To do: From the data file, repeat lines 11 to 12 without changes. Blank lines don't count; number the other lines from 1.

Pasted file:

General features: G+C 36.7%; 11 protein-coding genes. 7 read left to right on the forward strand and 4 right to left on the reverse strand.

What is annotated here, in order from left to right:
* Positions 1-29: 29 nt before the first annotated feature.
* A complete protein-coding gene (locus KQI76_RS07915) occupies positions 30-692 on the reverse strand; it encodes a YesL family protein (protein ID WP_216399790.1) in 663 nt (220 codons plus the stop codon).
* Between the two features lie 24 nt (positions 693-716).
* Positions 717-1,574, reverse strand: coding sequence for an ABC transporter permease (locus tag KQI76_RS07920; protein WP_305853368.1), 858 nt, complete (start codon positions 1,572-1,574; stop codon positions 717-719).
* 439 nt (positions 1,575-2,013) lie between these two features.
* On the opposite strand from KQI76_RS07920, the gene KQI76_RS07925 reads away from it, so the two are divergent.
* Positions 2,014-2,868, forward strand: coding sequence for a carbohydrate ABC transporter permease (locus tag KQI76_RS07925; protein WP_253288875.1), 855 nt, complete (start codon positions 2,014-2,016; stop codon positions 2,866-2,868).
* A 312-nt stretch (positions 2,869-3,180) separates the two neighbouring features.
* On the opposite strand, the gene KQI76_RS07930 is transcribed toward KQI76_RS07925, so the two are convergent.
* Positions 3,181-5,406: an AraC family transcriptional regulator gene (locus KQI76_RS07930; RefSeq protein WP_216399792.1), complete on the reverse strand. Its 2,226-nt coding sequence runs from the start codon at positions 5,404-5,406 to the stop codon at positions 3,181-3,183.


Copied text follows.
* On the opposite strand, the gene KQI76_RS07930 is transcribed toward KQI76_RS07925, so the two are convergent.
* Positions 3,181-5,406: an AraC family transcriptional regulator gene (locus KQI76_RS07930; RefSeq protein WP_216399792.1), complete on the reverse strand. Its 2,226-nt coding sequence runs from the start codon at positions 5,404-5,406 to the stop codon at positions 3,181-3,183.